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AUSTRALIA: Nature Needs More explores test of UBI’s conservation outcomes

Nature Needs More, a wildlife conservation group based in Australia, is currently investigating the potential of basic income to help curb illegal hunting.

Founded in 2013 under the name Breaking The Brand, the group’s first advocacy and educational campaigns focused on curbing the demand for the products of illegal hunting, such as rhinoceros horns. As its work progressed, however, Breaking The Brand realized that its demand reduction campaigns could not be sufficient to stop illegal wildlife trade; successful wildlife conservation “needs more”.

Now called Nature Needs More, the organization is exploring new strategies, including a basic income pilot project designed to measure its effects on hunting and wildlife conservation.

Elephants in Namibia, CC BY-NC 2.0 Frans Vandewalle

Nature Needs More is inspired in part by the Basic Income Grant Pilot Project conducted in 2008 in the Namibian town of Otjivero. Prior to the introduction of the basic income grant, the local police station commander told researchers that poaching was the most common criminal activity, stating, “Poverty and unemployment are the reasons for these criminal activities. Otjivero is a tiny place and there is no source of income there. Most people hunt or poach just for survival.” In 2007, 20 instances of illegal hunting and trespassing were recorded between January 15 and October 31. In 2008, however, after the introduction of the basic income pilot, the count fell to only one instance during the same time period.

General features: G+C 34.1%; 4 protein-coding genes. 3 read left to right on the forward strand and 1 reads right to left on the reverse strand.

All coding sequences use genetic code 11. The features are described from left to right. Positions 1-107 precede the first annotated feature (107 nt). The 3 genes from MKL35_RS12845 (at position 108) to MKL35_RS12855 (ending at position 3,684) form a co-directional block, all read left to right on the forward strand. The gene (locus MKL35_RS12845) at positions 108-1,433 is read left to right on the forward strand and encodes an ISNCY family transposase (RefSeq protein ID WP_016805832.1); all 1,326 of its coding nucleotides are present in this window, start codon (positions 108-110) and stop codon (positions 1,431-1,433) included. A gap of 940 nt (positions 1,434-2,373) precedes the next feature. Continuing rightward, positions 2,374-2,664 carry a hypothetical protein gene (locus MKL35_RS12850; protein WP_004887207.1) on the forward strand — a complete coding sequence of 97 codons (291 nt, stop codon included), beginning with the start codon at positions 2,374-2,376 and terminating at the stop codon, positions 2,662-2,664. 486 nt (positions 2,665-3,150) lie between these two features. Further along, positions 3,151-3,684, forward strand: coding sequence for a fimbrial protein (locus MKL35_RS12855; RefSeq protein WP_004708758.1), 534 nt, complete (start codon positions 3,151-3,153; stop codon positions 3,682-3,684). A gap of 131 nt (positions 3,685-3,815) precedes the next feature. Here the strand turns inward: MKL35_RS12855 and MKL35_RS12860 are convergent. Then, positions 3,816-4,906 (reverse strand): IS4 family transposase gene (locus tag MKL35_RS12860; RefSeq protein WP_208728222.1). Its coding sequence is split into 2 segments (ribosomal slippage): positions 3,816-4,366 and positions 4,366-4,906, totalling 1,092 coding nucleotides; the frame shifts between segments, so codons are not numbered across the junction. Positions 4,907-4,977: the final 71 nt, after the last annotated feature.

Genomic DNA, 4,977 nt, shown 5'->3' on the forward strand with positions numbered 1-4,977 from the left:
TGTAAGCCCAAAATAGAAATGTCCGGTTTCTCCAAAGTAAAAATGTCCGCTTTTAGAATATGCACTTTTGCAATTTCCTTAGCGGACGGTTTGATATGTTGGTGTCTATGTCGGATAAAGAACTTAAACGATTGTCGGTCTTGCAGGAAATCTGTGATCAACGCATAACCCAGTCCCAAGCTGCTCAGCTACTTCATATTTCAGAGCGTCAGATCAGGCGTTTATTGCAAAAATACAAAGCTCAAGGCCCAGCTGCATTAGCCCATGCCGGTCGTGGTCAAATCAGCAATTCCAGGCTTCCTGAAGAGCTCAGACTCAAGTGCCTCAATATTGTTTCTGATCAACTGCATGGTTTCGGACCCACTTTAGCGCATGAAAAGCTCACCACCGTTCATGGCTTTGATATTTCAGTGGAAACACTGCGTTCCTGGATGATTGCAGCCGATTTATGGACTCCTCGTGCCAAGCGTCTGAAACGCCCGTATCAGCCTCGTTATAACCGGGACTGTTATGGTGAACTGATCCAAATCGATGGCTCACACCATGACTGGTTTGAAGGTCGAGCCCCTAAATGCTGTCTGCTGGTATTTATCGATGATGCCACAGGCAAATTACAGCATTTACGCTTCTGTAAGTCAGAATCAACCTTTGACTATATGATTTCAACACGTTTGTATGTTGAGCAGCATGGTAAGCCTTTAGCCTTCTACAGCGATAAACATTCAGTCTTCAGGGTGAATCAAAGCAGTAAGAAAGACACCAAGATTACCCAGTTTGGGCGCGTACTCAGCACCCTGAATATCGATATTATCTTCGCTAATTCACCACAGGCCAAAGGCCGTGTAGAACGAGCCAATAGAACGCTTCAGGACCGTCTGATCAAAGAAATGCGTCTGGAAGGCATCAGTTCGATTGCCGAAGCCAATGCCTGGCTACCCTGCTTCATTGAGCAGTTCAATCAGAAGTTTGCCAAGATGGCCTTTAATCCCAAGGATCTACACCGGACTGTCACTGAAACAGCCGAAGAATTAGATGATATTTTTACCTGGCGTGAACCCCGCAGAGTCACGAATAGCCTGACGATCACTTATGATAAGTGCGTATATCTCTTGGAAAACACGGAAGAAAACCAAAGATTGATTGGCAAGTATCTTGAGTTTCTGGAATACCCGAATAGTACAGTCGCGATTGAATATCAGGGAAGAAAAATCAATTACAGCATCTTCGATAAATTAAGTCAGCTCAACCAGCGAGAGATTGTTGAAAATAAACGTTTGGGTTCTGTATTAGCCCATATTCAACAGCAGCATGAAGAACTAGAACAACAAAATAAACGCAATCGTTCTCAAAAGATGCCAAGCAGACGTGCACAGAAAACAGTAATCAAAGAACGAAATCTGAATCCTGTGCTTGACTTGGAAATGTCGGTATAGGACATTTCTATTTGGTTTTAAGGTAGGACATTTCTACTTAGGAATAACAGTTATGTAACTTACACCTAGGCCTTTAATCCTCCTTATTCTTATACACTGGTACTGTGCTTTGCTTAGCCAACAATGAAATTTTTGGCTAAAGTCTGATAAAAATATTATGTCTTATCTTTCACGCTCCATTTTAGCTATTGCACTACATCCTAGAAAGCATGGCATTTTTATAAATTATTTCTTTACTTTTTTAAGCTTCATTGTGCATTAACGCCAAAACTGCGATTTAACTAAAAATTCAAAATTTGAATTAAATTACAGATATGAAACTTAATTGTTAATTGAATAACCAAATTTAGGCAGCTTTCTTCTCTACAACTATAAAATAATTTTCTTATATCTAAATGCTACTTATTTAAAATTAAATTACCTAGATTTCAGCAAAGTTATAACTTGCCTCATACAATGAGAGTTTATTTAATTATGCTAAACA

As Nature Needs More notes on its website, current basic income experiments–such as the 12-year randomized control trial that the non-profit GiveDirectly is due to launch in rural Kenya in September–are not linked to conservation outcomes.

Thus, the organization is considering the possibility of launching its own basic income experiment within the next two years.

Describing its hypothesis, Nature Needs More states, “Financial security would not only mean less poaching for food [and] less illegal harvesting … but would [also] mean wildlife trafficking syndicates would have less leverage to recruit poachers from the impoverished communities neighbouring key conservation areas.”

The organization is also exploring whether a basic income might help conservation areas convert to ecotourism as a revenue source.


Reviewed by Caroline Pearce

Rhino photo CC BY-NC-ND 2.0 Martin Heigan

Kate McFarland

About Kate McFarland

Kate McFarland has written 500 articles.

I was a statistician, then a philosopher, then a journalist for a certain Basic Income News, and I have never been the sort to wed myself to any specific position or career path. (I have always chosen to remain in the precariat for this reason: my sense of duty is strong enough that I’d risk imperiling my own self-development if I were to accept a permanent position.) If you want to learn more about what I’m about, and how I see my ideal roles in the basic income community going forth, read the “cover letter” of sorts that is my Patreon homepage (updated November 2017).

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One comment

  • I.P.A. Manning

    I have long punted the establishment of the equivalent of the Alaska Provident Fund in Zambia so as to provide a basic income grant (BIG) for customary area villagers. Customary land takes up some 72% of the country and hosts an ever diminishing wildlife population – the black rhino now extinct, the elephant reduced over the last 40 years from 350,000 to 20,000. There is little doubt that BIG’s application would have a massively positive conservation outcome when married with the Commonwealth’s support for the Drawdown project. – especially as it targets the upliftment of women and girls. Interesting to hear of Namibia’s experiment, and now of Kenya’s. We have been punting a community trust within the Luembe customary area – a magnificent patch of Africa populated by small villages and gangs of poachers.

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